see. Yet after each fleeting year, the cast will continue its neverending transformation into something no one can ever tell. A beauty beheld by all, but looked at differently by each, it will persist in being art in the greatest of sense. A winding paved road leads away from the previous scene, with snapshots of Florence’s landscape peeking from behind patches of leafy foliage. Flowering wisteria clouds the view, as colors of a burnt sunset blur the distant city into one perfect picture. That picture, the true-life version so many before have tried to capture in paint and sculpture, is both surreal and magnificent — its colors bleeding out to find no real end to their canvas. A

pleasure to behold, the everyday creations that surround us, no matter what the city may be in, are truly a wonder worth turning an inquisitive head toward. Reaching the final resting spot of Cimitero delle Porte Sante, directly in front of the church of San Miniato, one feels small in the scope of it all. Taking in the elaborately carved cemetery markers, some reclining in the ease of passing hours and others in fits and folds of anguish, the true masterpieces of Florence become revealed. However, one figure in particular, a young woman clutching the ends of a long cape and embracing four small children, truly displays the Cont. Next page.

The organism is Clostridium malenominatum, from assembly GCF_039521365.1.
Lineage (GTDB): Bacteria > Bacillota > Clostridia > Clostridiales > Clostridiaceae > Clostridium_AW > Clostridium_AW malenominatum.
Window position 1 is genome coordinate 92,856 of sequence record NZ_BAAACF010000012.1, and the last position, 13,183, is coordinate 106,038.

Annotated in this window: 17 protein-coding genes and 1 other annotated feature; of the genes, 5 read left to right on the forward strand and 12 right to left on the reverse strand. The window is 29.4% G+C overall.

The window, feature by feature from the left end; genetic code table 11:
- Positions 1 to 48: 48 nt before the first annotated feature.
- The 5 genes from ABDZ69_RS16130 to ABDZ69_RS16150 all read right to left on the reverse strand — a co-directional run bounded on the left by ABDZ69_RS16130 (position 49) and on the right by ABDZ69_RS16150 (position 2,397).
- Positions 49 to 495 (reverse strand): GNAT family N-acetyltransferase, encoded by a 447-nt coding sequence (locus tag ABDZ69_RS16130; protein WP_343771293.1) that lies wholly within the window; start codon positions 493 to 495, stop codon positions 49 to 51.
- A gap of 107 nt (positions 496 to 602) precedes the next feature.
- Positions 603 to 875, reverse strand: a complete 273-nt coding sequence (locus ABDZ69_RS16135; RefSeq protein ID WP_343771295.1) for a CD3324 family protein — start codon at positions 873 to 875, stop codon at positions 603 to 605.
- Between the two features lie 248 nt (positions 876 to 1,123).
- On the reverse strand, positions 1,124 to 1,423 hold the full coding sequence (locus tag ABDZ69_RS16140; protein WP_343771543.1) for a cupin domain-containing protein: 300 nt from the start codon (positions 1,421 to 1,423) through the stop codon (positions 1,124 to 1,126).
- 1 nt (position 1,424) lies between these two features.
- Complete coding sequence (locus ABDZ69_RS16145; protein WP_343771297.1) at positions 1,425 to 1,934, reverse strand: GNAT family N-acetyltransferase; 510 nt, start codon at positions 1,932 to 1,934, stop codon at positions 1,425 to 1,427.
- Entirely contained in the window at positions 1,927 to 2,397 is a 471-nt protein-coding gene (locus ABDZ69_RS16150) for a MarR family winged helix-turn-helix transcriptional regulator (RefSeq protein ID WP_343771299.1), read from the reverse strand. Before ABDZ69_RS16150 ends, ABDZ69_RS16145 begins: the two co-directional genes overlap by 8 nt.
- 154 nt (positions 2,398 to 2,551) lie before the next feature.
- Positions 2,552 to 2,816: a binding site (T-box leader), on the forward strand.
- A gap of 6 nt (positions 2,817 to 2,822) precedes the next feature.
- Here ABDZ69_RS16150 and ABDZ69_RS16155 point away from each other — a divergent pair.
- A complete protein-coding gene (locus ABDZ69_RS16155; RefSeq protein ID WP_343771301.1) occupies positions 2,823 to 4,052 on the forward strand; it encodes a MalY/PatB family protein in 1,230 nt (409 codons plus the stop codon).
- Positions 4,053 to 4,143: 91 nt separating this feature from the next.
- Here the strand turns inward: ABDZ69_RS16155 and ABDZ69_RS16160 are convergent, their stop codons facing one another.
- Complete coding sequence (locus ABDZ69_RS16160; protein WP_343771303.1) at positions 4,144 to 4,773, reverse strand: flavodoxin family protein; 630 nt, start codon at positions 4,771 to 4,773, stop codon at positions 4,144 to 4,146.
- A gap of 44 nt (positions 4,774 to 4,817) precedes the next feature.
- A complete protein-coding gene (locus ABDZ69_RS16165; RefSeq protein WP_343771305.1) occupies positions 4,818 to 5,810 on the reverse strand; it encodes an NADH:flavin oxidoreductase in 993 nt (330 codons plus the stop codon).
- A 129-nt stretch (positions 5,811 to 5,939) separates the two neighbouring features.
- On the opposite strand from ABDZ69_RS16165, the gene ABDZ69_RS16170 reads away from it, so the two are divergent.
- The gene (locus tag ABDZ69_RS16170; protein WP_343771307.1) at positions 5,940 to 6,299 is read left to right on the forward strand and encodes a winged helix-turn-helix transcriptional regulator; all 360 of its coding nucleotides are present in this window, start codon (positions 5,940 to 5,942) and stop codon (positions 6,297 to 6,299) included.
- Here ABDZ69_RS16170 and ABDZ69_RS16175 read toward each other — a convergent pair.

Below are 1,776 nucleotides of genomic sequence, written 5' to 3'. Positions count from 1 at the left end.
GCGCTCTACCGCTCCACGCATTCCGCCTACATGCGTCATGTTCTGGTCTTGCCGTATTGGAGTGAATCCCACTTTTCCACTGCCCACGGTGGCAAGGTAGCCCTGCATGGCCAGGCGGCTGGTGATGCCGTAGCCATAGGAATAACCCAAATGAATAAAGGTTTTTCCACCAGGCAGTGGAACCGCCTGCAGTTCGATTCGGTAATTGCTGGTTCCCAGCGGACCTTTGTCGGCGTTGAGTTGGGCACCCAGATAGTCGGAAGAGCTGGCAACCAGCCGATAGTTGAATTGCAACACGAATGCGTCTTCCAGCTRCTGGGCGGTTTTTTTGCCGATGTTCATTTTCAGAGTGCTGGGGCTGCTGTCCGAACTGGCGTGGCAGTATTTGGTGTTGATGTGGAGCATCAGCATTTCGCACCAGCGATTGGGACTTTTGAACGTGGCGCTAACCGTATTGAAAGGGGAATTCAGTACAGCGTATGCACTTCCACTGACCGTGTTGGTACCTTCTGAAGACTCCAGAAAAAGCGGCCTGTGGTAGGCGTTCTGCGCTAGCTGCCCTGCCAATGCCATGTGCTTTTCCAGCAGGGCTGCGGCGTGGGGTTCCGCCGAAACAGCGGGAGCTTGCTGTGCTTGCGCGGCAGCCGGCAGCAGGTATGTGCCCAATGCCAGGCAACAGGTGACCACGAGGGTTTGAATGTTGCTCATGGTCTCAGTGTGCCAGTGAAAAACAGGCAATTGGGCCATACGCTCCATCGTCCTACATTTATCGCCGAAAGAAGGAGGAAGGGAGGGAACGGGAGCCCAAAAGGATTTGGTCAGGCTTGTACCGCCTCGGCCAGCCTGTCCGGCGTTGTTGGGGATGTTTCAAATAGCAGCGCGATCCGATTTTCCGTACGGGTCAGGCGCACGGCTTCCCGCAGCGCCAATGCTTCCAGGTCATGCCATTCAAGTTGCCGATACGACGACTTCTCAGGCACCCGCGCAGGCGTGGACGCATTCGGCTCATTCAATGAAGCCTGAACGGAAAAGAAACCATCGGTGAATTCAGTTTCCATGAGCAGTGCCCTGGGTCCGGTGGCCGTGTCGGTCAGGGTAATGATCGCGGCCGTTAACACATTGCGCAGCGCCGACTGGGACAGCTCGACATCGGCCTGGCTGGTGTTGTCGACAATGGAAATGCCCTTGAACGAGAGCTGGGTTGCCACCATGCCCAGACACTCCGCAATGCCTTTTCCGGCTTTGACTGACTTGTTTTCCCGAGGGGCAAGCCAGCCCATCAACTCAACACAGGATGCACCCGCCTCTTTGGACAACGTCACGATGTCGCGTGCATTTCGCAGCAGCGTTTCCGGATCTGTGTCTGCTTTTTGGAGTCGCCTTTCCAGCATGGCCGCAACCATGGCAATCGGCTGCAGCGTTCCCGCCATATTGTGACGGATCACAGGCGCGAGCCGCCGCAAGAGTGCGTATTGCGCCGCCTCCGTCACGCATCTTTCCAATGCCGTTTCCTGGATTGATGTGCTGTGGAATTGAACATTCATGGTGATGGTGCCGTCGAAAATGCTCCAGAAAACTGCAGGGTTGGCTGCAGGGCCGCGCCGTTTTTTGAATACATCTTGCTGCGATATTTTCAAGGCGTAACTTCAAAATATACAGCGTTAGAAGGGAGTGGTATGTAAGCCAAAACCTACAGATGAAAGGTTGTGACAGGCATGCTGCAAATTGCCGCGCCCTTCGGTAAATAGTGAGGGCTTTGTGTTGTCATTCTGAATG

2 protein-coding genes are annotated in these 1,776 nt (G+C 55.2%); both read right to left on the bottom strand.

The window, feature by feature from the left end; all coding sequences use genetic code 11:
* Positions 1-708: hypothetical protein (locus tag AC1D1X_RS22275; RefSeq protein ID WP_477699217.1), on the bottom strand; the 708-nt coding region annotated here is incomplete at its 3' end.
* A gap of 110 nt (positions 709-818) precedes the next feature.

January 2013


ARTTOUR INTERNATIONAL ANNIVERSARY ISSUE Photography by Nicholas Hess. Arttour International Magazine © Copyright 2012 All Rights Reserved